34. Jesse, DE et al. “Racial Disparities in Biopsychosocial Factors and Spontaneous Preterm Birth Among Rural Low-Income Women” J Midwifery Womens Health. 2009 Jan-Feb; 54(1): 35-42.

  35. Leisey, M. “The Journey Project: A Case Study in Providing Health Information to Mitigate Disparities”  J Med Libr Assoc. January 2009; 97(1): 30-33.

  36. Lengerich, EJ et al. “Cancer Incidence in Kentucky, Pennsylvania, and West Virginia: Disparities in Appalachia” J Rural Health. 2005 Winter; 21(1): 39-47.

  37. Lengerich, EJ et al. “The Appalachia Cancer Network: Cancer Control Research Among a Rural, Medically Underserved Population” J Rural Health. 2004 Spring; 20(2): 181-87.

  38. Macavoy, S and Lippman, D. “Teaching Culturally Competent Care: Nursing Students Experience Rural Appalachia” Journal of Transcultural Nursing. 2001; 12: 221-27.

  39. Martin, C. et al. “Oral Health Disparities in Appalachia: Orthodondic Treatment Need and Demand” The Journal of the American Dental Association 2008; 139: 598-604.

  40. Meyer, D et al. “Recruiting and Retaining Mental Health Professionals to Rural Communities: An Interdisciplinary Course In Appalachia” J Rural Health. 2005 Winter; 21(1): 86-91.

  41. Northridge, M et al. “The Importance of Location for Tobacco Cessation: Rural–Urban Disparities in Quit Success in Underserved West Virginia Counties” J Rural Health. 2008 Spring; 24(2): 106-15.

  42. Patterson, PD et al. “Obesity and Physical Inactivity in Rural America” J Rural Health. 2004 Spring; 20(2):151-59.

  43. Pullen-Smith, B et al. “Community Health Ambassadors: A Model for Engaging Community Leaders to Promote Better Health in North Carolina” J Public Health Management Practice. 2008; November(Suppl): S73–S81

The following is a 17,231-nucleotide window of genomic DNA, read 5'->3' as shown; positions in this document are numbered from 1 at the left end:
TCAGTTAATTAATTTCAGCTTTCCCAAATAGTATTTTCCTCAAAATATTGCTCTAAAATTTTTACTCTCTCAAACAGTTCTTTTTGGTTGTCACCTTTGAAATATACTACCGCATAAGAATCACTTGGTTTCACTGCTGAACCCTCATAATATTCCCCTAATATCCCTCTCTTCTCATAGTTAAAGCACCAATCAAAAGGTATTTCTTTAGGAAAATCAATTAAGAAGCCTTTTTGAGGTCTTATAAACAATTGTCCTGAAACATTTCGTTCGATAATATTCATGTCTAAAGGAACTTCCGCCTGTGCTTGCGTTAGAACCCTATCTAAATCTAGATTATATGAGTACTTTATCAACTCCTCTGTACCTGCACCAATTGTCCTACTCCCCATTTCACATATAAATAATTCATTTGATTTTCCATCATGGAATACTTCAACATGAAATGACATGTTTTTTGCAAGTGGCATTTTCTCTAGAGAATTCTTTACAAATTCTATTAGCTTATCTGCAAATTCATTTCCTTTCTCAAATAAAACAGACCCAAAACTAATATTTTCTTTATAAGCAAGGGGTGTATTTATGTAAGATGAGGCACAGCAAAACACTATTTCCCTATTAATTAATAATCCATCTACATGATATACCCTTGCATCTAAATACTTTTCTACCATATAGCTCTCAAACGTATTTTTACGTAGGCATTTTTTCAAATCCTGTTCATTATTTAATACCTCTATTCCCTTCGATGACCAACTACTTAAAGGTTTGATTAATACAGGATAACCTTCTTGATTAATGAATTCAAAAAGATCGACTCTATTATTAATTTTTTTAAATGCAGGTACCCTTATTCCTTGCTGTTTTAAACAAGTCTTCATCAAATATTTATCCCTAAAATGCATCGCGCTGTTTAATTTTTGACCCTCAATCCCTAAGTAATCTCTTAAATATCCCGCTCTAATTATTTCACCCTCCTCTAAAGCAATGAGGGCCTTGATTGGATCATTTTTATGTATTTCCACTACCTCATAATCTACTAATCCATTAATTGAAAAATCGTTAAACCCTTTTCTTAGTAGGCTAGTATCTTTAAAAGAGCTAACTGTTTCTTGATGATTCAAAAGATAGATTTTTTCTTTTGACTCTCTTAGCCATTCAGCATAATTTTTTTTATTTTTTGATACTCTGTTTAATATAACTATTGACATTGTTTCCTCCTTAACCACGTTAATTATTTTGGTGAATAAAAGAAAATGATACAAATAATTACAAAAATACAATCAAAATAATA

44. Rust, G., et al. “Presence of a Community Health Center and Uninsured Emergency Department Visit Rates in Rural Counties”. J Rural Health. 2009 Winter; 25(1): 8-16.

  45. Sharpe, T and Velasquez, M. “Risk of Alcohol Exposed Pregnancies Among Low-Income, Illicit-Drug Using Women” Journal of Women’s Health. 2008; 17(8): 1339-44.

  46. Simmons, LA et al. “Health Needs and Health Care Utilization Among Rural, Low-Income Women. Women Health. 2008; 47(4): 53-69.

  47. Simmons, LA et al. “Depression and Poverty Among Rural Women: a Relationship of Social Causation or Social Selection?” J Rural Health. 2008 Summer; 24(3): 292-8.

  48. Sugrue, NM et al. “A Partnership Management Model for a Nurse-run Clinic in Medically Underserved Rural Areas: Health Policy Initiative” . Nurs Outlook. 2002 Jan-Feb; 50(1): 36-7.

  49. Vona-Davis L, et al. “Triple-Negative Breast Cancer and Obesity in a Rural Appalachian Population” Cancer Epidemiol Biomarkers Prev 2008;17(12): 3319-24

  50. Wallace, RM et al. “Trends in Tuberculosis Reported from the Appalachian Region: United States, 1993-2005. J Rural Health. 2008 Summer; 24(3): 236-43.

  51. Watson, M et al. “Burdon of Cervical Cancer in the United States: 1998-2003”  Cancer. 2008 Nov 15; 113(10 Suppl): 2855-64.

  52. Williams, J et al. “Innovative Peer Review Model for Rural Physicians: System Design and Implementation” J Rural Health. 2008 Summer; 24(3): 311-15

  53. http://www.arc.gov/images/reports/demographic/demographics.pdf ARC=Appalachian regional commission/ www.arc.gov map of distressed counties, etc.

  54. http://www.arc.gov/images/reports/healthdisparities/Mortality_INFANT.pdf